A warm bowl of oatmeal starts a day off right. Add spices, fruit, nuts, or nut butters to add flavor. It’s also a versatile ingredient. Add oatmeal to baked goods to create a delicious crumble. We use it to make granola, cookies, and bars. Sometimes, recipes for soups call for oatmeal, adding thicker texture and nutty flavor.
- Steel-cut oats are coarsely cut oats. They’re the nuttiest and most flavorful oats available.
- Oatmeal also comes in different forms. Rolled oats are a whole grain oat that’s rolled into oat flakes. They may take longer to cook, but the nutty flavor adds to the enjoyment.
- Another kind is instant or quick oats. These oats cook more quickly because they’ve either been pre-cooked or cut thinner. They lose some of the nuttiness found in rolled oats, but they offer similar health benefits.
Oatmeal offers many health benefits.
- A bowl of oatmeal daily can lower cholesterol.
- It may reduce the risk of heart disease.
- It may reduce your risk of cancer. (According to the American Cancer Society, eating a diet high in fiber may help reduce your risk for cancer.)
- The grain is low in fat.
- Oatmeal is low in calories.
- Add oatmeal to your diet as a good source of iron and fiber.
Some favorite oatmeal toppings include brown sugar, sugar, cinnamon, peaches, blueberries, strawberries, bananas, nuts, and granola.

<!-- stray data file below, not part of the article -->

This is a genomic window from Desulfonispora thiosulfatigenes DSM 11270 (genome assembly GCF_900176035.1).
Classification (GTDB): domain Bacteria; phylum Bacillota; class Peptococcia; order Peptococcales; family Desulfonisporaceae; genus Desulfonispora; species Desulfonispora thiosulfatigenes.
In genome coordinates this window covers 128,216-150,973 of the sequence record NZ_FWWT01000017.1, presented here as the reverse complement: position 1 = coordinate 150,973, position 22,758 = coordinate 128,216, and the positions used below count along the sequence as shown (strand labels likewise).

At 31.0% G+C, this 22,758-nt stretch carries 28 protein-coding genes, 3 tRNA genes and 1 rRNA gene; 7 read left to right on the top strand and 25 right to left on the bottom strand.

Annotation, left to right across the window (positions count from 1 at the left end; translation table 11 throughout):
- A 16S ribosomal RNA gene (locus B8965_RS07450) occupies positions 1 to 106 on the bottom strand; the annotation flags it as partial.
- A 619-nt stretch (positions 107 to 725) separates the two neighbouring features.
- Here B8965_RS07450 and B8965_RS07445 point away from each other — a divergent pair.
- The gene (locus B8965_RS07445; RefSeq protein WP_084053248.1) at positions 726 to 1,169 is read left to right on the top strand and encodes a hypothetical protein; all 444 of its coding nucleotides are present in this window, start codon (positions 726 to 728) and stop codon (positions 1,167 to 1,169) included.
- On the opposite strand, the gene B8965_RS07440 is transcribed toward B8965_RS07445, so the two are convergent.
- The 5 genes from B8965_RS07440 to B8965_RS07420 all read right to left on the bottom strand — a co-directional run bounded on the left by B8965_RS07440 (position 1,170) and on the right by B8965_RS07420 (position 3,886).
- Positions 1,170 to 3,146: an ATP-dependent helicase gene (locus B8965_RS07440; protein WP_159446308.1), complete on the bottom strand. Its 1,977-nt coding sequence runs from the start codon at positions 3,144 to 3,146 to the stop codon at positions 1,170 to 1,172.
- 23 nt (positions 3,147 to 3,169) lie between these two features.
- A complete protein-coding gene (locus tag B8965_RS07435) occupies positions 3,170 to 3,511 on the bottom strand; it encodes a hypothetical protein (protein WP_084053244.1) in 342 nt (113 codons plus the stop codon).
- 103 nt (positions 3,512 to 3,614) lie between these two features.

Oatmeal has a long tradition in the state of Vermont, which originated within the Scottish settlement. Although there were many variations, most oatmeal recipes began with steel-cut oats. They soaked the oats overnight in cold water, salt, and maple syrup. Early the next morning, the cook would add ground nutmeg, ground cinnamon, and, occasionally, ground ginger. The pot was then placed over heat and cooked for approximately 90 minutes. The oatmeal was served steaming hot with cream, milk, or butter.
Vermont leads the United States in per capita consumption of cooked oatmeal cereal.
The Quaker Man is one of the oldest advertising mascots in America. The Quaker Oats company registered him as the first trademark for a breakfast cereal in 1877.
HOW TO OBSERVE #NationalOatmealDay